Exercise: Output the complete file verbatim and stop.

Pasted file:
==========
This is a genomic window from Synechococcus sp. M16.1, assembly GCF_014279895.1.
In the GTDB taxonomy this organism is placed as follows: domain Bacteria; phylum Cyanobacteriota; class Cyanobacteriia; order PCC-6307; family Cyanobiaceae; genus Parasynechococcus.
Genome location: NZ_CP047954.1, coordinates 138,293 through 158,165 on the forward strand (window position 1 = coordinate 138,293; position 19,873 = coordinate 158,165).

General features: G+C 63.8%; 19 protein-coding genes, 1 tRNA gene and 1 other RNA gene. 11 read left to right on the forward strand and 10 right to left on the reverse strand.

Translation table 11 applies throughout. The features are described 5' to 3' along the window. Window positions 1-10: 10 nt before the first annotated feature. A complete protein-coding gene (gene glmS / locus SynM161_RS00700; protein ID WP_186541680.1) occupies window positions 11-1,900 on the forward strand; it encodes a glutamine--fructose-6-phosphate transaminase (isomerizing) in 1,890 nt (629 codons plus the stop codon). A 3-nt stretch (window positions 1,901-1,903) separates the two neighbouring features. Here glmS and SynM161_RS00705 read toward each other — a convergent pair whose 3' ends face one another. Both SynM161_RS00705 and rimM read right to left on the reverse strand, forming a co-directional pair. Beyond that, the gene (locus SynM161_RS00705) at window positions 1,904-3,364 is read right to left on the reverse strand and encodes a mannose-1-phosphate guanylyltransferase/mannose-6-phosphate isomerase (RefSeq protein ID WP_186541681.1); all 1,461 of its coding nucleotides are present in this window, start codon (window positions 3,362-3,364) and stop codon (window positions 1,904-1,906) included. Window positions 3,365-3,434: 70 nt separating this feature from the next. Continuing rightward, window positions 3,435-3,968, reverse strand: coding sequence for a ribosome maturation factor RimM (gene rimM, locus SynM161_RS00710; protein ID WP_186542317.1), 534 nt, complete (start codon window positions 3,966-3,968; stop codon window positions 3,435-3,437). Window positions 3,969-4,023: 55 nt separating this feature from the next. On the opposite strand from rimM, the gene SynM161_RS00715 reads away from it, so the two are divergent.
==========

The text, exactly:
This is a genomic window from Synechococcus sp. M16.1, assembly GCF_014279895.1.
In the GTDB taxonomy this organism is placed as follows: domain Bacteria; phylum Cyanobacteriota; class Cyanobacteriia; order PCC-6307; family Cyanobiaceae; genus Parasynechococcus.
Genome location: NZ_CP047954.1, coordinates 138,293 through 158,165 on the forward strand (window position 1 = coordinate 138,293; position 19,873 = coordinate 158,165).

General features: G+C 63.8%; 19 protein-coding genes, 1 tRNA gene and 1 other RNA gene. 11 read left to right on the forward strand and 10 right to left on the reverse strand.

Translation table 11 applies throughout. The features are described 5' to 3' along the window. Window positions 1-10: 10 nt before the first annotated feature. A complete protein-coding gene (gene glmS / locus SynM161_RS00700; protein ID WP_186541680.1) occupies window positions 11-1,900 on the forward strand; it encodes a glutamine--fructose-6-phosphate transaminase (isomerizing) in 1,890 nt (629 codons plus the stop codon). A 3-nt stretch (window positions 1,901-1,903) separates the two neighbouring features. Here glmS and SynM161_RS00705 read toward each other — a convergent pair whose 3' ends face one another. Both SynM161_RS00705 and rimM read right to left on the reverse strand, forming a co-directional pair. Beyond that, the gene (locus SynM161_RS00705) at window positions 1,904-3,364 is read right to left on the reverse strand and encodes a mannose-1-phosphate guanylyltransferase/mannose-6-phosphate isomerase (RefSeq protein ID WP_186541681.1); all 1,461 of its coding nucleotides are present in this window, start codon (window positions 3,362-3,364) and stop codon (window positions 1,904-1,906) included. Window positions 3,365-3,434: 70 nt separating this feature from the next. Continuing rightward, window positions 3,435-3,968, reverse strand: coding sequence for a ribosome maturation factor RimM (gene rimM, locus SynM161_RS00710; protein ID WP_186542317.1), 534 nt, complete (start codon window positions 3,966-3,968; stop codon window positions 3,435-3,437). Window positions 3,969-4,023: 55 nt separating this feature from the next. On the opposite strand from rimM, the gene SynM161_RS00715 reads away from it, so the two are divergent.